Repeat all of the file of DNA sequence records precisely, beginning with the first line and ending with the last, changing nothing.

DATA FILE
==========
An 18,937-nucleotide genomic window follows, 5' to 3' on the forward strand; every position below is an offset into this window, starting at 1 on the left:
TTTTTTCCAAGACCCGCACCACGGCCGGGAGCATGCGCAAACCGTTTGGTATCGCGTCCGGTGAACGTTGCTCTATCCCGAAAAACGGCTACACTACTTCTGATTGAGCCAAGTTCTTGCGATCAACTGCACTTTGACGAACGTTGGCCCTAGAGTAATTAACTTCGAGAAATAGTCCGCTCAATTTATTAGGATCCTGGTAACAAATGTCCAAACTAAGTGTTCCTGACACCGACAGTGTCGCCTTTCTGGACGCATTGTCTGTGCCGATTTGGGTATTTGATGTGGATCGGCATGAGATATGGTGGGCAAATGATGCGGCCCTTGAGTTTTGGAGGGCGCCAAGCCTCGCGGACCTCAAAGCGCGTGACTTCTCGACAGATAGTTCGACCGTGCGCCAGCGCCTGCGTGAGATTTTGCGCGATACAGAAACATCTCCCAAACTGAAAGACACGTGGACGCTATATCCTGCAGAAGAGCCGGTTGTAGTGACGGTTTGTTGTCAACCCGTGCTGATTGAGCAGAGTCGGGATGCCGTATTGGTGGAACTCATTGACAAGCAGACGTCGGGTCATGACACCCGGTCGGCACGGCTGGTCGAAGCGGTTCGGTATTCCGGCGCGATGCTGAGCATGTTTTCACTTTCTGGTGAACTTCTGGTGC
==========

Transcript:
An 18,937-nucleotide genomic window follows, 5' to 3' on the forward strand; every position below is an offset into this window, starting at 1 on the left:
TTTTTTCCAAGACCCGCACCACGGCCGGGAGCATGCGCAAACCGTTTGGTATCGCGTCCGGTGAACGTTGCTCTATCCCGAAAAACGGCTACACTACTTCTGATTGAGCCAAGTTCTTGCGATCAACTGCACTTTGACGAACGTTGGCCCTAGAGTAATTAACTTCGAGAAATAGTCCGCTCAATTTATTAGGATCCTGGTAACAAATGTCCAAACTAAGTGTTCCTGACACCGACAGTGTCGCCTTTCTGGACGCATTGTCTGTGCCGATTTGGGTATTTGATGTGGATCGGCATGAGATATGGTGGGCAAATGATGCGGCCCTTGAGTTTTGGAGGGCGCCAAGCCTCGCGGACCTCAAAGCGCGTGACTTCTCGACAGATAGTTCGACCGTGCGCCAGCGCCTGCGTGAGATTTTGCGCGATACAGAAACATCTCCCAAACTGAAAGACACGTGGACGCTATATCCTGCAGAAGAGCCGGTTGTAGTGACGGTTTGTTGTCAACCCGTGCTGATTGAGCAGAGTCGGGATGCCGTATTGGTGGAACTCATTGACAAGCAGACGTCGGGTCATGACACCCGGTCGGCACGGCTGGTCGAAGCGGTTCGGTATTCCGGCGCGATGCTGAGCATGTTTTCACTTTCTGGTGAACTTCTGGTGC